Most commercial leases in Carlsbad and North County contain what is called a Force Majeure clause. It comes from the French meaning a “greater force,” and is invoked to excuse performance of an obligation because of an event uncontrollable by the party invoking the clause. Some of the events used to excuse performance are such things as flood, war, riot, or act of God. In California, “Acts of God” in public contracts are defined as earthquakes greater than 3.5 on the Richter Scale and tidal waves. It’s important, in commercial real estate leases, to negotiate what will excuse performance in the case there is such an event or in the event of other specified events, such as labor strikes, inability to obtain necessary materials, unexpected soil conditions etc.
For landlords, recent experience around the country has indicated the need for more careful drafting. For example, does the term “act of war” include terrorist attacks or biological warfare agents? What kind of weather or fire event would excuse performance here in Southern California? What if the local economy were interrupted for a period of time, like in New York City after the hurricane? The issue most often comes up in leases when the tenant is unable to move into space when originally planned because construction of the building or the space has been delayed, and the landlord invokes the force majeure clause. The reason landlords are most concerned about the language of the clause is that they commonly draft the initial lease document, and courts usually interpret clauses in favor of the nondrafting party. The one exception is when the court finds that parties have equal bargaining power. Most of the leases I help negotiate are between major land-holding landlords and my clients, small business entities. The difference in bargaining power is evident. However, fortunately, my clients get the benefit of my experience as a real estate lawyer for 27 years, who negotiated leases on behalf of landlords and and developers with major tenants, like Walmart. In order to do so, I had to study and understand the impact of lease clauses.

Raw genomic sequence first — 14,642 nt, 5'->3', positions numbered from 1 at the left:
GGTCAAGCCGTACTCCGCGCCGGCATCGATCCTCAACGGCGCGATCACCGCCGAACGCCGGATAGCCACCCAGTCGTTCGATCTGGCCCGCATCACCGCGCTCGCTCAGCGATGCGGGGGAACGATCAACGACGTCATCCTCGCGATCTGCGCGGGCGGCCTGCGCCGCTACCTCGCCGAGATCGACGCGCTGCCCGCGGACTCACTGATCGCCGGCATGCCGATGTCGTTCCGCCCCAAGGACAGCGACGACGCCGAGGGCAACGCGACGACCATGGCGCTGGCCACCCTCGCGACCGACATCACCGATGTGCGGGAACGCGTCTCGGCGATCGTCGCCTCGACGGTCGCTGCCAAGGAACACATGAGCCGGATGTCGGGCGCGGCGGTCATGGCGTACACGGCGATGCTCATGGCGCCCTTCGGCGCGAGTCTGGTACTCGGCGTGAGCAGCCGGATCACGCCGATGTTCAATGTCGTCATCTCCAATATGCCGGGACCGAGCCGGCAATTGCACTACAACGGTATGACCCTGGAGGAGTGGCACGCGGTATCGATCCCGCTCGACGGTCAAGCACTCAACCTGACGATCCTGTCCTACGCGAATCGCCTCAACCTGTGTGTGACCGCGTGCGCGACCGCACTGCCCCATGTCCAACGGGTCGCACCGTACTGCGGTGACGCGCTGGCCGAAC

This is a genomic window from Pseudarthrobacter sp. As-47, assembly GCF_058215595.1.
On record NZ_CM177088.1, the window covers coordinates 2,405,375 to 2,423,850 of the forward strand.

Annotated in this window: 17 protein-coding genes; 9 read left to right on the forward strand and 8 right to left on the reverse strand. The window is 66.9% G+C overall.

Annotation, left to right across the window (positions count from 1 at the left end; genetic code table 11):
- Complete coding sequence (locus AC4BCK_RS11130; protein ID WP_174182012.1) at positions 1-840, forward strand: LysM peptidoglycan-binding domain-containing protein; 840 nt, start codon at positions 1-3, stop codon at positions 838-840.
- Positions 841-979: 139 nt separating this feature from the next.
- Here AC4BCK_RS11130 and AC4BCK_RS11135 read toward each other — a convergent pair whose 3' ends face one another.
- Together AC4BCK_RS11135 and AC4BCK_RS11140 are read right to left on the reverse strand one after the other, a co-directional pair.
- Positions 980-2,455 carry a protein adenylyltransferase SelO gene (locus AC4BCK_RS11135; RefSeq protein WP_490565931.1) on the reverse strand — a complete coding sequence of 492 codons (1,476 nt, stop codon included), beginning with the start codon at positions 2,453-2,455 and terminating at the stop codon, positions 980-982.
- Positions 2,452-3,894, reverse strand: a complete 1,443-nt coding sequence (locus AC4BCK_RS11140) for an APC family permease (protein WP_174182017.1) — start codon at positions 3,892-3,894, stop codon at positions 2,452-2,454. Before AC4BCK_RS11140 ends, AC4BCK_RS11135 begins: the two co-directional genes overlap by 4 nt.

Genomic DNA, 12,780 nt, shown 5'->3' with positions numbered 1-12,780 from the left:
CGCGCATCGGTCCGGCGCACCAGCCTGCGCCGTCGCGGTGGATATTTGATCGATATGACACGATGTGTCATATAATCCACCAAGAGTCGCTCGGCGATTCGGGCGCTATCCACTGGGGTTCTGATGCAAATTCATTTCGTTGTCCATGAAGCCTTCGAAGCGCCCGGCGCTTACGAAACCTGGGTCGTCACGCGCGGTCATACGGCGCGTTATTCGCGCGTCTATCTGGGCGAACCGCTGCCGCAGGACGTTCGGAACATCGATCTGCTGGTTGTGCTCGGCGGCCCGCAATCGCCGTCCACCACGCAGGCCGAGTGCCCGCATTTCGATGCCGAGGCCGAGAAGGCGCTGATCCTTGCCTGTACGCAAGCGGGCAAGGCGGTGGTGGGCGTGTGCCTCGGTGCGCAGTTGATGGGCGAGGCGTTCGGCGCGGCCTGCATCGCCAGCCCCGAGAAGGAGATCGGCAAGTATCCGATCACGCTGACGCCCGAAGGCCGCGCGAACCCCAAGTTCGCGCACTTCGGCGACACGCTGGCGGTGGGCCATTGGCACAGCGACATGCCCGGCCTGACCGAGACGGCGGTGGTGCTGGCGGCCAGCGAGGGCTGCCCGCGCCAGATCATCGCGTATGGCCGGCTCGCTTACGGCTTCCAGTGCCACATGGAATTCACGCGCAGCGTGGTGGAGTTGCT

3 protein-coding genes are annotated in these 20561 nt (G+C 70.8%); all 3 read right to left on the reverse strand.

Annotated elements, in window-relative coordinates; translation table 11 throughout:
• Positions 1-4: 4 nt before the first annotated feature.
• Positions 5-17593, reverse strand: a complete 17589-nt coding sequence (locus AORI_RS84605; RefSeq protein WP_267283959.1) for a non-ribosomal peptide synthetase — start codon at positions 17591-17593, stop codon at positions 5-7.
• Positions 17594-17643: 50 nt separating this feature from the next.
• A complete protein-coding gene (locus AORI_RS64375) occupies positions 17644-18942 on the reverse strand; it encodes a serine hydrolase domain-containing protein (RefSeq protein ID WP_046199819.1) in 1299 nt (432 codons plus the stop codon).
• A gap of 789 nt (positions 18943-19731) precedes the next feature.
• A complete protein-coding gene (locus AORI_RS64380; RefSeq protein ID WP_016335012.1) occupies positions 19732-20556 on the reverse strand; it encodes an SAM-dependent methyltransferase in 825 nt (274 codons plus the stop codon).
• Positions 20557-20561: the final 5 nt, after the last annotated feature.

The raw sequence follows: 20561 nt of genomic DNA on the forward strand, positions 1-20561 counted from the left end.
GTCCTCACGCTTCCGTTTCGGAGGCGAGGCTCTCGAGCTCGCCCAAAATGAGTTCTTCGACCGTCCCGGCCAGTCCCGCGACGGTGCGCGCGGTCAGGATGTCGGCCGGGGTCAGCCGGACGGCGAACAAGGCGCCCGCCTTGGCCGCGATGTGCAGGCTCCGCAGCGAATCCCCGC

A tenant should be concerned about the notice provision of the Clause. How soon after the claimed event should notice be given? How should the notice be given, and what kind of detail in the notice should be included? From a tenant’s standpoint, the effective date of the notice should be on receipt; from the landlord’s perspective notice should be effective when sent. What happens if the delivery of the notice is prevented by conditions resulting from the cause of the force majeure?
What happens to the rent due in the event of an interruption in occupancy as a result of a claimed force majeur? What if all or a portion of the leased premises is destroyed? Does the landlord have the obligation to rebuild? If so, how soon after the event will construction have to begin? As you can see, more attention should be paid to the force majeur clause by the tenant and the tenant’s representative. As always, it’s worthwhile to have your lease reviewed by your attorney.